PUBLICATION • Journal article
Indonesian aquaculture futures — identifying interventions for reducing environmental impacts
Indonesia is the world’s second largest producer and third largest consumer of seafood. Fish is therefore essential to the nation, both financially and nutritionally. Overfishing and the effects of climate change will, however, limit future landings of capture fisheries, so any increases in future seafood production will need to come from aquaculture. The ecological effects of aquaculture are dependent upon the choice of species, management, and where it is sited. In the present study we use
life cycle assessment (LCA) to evaluate how possible interventions and innovations can mitigate environmental impacts related to the aquaculture sector’s growth. The mitigation potential of six interventions were also quantified, namely (1) FCR reductions for whiteleg shrimp, carp, and tilapia; (2) sustainable intensification of milkfish and Asian tiger shrimp polyculture; (3) shifting groupers from whole fish diets to pellets; (4) favoring freshwater finfish over shrimp; (5) renewable electricity;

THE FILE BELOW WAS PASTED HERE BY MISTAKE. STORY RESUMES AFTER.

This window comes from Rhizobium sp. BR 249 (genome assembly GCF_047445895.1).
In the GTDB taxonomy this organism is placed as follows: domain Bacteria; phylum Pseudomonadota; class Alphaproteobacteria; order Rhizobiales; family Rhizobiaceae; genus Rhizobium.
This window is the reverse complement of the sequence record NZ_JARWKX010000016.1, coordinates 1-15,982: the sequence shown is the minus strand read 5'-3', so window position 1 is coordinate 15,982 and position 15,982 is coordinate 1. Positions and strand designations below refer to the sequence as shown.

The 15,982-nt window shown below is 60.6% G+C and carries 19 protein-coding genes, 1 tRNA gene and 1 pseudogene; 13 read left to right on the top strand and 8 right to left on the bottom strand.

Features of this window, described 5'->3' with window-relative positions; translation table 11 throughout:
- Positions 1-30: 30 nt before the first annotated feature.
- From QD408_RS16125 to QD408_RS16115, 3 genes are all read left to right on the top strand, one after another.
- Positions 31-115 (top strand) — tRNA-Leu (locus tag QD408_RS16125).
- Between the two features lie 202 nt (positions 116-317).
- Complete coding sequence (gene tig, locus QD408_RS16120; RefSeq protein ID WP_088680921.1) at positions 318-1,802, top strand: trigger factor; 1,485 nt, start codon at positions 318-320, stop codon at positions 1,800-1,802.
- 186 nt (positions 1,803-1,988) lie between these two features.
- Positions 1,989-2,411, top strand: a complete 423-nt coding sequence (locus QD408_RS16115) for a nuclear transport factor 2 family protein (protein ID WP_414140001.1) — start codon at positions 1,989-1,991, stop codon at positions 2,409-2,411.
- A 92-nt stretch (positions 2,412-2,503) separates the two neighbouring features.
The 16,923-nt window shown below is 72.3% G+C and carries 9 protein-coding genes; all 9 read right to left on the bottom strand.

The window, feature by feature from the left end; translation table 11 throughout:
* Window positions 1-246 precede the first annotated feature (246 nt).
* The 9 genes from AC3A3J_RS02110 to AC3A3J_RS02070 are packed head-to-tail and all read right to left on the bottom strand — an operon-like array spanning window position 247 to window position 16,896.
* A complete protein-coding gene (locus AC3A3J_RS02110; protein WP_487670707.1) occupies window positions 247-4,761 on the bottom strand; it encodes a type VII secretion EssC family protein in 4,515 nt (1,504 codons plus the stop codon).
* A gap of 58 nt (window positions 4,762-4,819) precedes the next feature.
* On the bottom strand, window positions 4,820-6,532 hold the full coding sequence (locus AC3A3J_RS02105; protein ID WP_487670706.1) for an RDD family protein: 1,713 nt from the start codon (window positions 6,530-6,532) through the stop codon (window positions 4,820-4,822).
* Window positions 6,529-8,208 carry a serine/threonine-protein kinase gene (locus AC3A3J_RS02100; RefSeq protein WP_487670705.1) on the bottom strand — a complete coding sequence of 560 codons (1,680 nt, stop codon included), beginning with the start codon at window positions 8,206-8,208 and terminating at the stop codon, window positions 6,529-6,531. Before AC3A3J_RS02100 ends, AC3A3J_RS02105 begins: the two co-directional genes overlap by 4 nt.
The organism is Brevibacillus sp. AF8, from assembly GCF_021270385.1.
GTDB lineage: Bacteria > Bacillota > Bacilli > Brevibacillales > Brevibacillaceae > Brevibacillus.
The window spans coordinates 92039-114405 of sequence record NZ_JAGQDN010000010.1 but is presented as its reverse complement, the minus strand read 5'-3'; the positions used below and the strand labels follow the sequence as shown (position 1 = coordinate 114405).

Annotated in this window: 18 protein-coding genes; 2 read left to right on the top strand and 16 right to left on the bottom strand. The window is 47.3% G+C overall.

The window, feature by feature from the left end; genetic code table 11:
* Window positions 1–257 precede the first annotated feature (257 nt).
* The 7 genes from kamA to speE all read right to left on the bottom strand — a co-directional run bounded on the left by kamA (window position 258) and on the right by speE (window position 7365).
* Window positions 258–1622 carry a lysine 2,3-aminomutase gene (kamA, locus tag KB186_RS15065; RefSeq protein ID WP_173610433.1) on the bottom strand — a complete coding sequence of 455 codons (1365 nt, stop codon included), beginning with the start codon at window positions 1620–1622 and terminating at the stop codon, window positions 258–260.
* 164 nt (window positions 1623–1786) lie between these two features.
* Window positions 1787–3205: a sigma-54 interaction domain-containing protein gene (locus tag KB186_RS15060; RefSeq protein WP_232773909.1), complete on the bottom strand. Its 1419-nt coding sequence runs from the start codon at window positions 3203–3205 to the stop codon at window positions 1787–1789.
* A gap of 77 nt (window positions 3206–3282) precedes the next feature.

and (6) reduced food waste and improved byproduct utilization. If all six interventions are implemented, we demonstrate that global warming, acidification, eutrophication, land occupation, freshwater use, and fossil energy use could be reduced by between 28% and 49% per unit of fish. The addition of many innovations that could not be quantified in the present study, including innovative feed ingredients, suggest that production could double within the current environmental footprint. This does not, however, satisfy the expected 3.25-fold increase under a business-as-usual scenario, neither does it satisfy the government’s growth targets.We therefore also explore possible geographical areas across Indonesia where aquaculture expansions and ecological hotspots may conflict. Conclusively, we advocate more conservative production targets and investment in more sustainable farming practices. To accelerate the implementation of these improvements, it will be
central to identify the most cost-effective aquaculture interventions.
Keywords: coral, Land use, LCA, mangrove, seafood, Sustainability
Henriksson, P. J. G., L. K. Banks, S. K. Suri, T. Y. Pratiwi, M. R. Fatan, and M. Troell. 2019. Indonesian aquaculture futures — identifying interventions for reducing environmental impacts. Environmental Research Letters 14:124062.READ ONLINE